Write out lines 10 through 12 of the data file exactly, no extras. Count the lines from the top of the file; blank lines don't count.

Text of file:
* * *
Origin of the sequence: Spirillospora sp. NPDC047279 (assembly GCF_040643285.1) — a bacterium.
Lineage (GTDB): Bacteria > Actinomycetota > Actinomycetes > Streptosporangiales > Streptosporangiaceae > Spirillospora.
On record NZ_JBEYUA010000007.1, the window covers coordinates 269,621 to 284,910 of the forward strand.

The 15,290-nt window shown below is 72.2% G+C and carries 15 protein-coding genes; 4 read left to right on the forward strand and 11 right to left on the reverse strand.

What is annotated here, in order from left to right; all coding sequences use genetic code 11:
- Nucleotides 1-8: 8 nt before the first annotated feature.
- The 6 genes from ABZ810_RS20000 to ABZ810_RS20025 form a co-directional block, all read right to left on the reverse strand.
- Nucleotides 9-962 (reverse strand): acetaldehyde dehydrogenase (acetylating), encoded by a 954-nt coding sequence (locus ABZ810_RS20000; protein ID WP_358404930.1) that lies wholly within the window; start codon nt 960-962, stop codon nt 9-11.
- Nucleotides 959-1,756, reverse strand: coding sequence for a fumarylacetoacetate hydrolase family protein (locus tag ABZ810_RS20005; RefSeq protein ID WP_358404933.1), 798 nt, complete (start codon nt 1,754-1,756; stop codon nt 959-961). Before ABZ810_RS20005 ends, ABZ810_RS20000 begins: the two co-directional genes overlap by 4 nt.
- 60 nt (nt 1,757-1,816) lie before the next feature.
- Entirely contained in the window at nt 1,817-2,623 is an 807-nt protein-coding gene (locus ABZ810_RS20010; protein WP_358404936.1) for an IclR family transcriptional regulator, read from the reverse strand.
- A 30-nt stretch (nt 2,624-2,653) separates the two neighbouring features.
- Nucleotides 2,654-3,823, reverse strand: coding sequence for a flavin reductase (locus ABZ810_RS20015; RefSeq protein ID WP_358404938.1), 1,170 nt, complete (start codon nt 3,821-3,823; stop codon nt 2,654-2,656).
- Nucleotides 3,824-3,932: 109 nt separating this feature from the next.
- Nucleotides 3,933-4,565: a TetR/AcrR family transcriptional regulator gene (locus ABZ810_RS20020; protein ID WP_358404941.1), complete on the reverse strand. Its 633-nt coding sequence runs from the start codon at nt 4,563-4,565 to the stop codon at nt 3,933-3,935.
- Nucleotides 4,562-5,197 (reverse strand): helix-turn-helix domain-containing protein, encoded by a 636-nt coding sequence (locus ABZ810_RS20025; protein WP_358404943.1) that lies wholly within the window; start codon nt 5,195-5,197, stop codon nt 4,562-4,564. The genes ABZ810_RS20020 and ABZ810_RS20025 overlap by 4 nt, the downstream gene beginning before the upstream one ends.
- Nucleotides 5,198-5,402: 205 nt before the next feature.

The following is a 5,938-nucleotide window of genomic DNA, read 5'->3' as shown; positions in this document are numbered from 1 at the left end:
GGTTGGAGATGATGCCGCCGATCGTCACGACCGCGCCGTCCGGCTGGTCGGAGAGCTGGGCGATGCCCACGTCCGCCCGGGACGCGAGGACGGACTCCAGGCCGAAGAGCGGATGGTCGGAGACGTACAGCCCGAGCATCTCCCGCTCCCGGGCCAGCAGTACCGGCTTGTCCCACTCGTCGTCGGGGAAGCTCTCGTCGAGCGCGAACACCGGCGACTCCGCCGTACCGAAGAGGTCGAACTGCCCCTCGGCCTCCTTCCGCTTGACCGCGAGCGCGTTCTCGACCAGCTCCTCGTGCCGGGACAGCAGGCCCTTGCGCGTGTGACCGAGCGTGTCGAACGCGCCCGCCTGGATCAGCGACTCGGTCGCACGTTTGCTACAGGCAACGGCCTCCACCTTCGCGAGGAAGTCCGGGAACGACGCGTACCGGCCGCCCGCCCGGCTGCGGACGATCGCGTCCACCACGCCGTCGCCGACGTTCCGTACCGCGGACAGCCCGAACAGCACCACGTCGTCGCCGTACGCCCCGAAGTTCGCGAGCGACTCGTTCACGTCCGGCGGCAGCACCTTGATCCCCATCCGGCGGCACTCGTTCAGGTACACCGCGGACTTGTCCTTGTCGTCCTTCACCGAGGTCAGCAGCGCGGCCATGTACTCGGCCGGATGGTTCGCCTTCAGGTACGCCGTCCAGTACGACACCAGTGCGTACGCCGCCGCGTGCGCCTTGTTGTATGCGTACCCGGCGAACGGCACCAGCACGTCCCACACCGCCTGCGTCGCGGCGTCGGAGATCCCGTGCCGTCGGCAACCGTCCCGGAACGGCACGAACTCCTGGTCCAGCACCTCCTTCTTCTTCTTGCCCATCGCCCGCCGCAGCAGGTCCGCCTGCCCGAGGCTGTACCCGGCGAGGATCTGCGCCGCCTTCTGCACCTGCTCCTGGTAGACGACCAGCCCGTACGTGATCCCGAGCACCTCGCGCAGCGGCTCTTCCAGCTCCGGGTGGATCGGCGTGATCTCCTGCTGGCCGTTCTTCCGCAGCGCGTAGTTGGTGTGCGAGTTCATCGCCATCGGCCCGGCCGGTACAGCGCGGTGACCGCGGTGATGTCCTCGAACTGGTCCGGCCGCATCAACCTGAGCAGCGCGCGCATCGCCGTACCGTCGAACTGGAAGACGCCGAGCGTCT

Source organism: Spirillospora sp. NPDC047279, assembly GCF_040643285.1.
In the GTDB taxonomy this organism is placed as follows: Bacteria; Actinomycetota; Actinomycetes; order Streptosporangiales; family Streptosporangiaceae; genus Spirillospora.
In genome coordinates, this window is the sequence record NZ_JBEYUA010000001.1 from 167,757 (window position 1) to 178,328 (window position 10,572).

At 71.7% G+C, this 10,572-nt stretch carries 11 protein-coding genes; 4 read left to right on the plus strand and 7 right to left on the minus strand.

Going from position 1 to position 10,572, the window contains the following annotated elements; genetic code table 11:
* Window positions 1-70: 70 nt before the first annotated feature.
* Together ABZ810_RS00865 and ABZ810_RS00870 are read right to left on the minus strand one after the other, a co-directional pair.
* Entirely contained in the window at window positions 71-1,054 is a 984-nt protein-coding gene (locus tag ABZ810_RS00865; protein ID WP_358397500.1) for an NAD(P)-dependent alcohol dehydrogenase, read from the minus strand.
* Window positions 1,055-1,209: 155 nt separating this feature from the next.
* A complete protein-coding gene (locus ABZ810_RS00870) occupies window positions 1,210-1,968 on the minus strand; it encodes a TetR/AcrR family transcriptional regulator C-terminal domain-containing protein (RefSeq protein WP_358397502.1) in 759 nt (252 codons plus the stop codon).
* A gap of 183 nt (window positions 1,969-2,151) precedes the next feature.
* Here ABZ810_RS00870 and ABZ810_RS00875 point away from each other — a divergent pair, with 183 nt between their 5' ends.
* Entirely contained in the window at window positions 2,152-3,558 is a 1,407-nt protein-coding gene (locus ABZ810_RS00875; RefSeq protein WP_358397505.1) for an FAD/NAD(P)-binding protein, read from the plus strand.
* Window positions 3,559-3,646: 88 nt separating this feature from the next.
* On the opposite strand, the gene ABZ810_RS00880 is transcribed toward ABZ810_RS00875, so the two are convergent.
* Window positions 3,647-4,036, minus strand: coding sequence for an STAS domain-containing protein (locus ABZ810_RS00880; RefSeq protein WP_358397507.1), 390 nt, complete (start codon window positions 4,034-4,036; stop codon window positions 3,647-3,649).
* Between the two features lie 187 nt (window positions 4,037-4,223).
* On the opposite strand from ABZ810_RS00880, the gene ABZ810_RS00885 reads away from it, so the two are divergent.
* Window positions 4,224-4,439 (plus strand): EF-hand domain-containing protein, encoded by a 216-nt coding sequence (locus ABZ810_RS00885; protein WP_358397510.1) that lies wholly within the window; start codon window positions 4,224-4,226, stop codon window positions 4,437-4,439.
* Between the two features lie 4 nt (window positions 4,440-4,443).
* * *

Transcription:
- 60 nt (nt 1,757-1,816) lie before the next feature.
- Entirely contained in the window at nt 1,817-2,623 is an 807-nt protein-coding gene (locus ABZ810_RS20010; protein WP_358404936.1) for an IclR family transcriptional regulator, read from the reverse strand.
- A 30-nt stretch (nt 2,624-2,653) separates the two neighbouring features.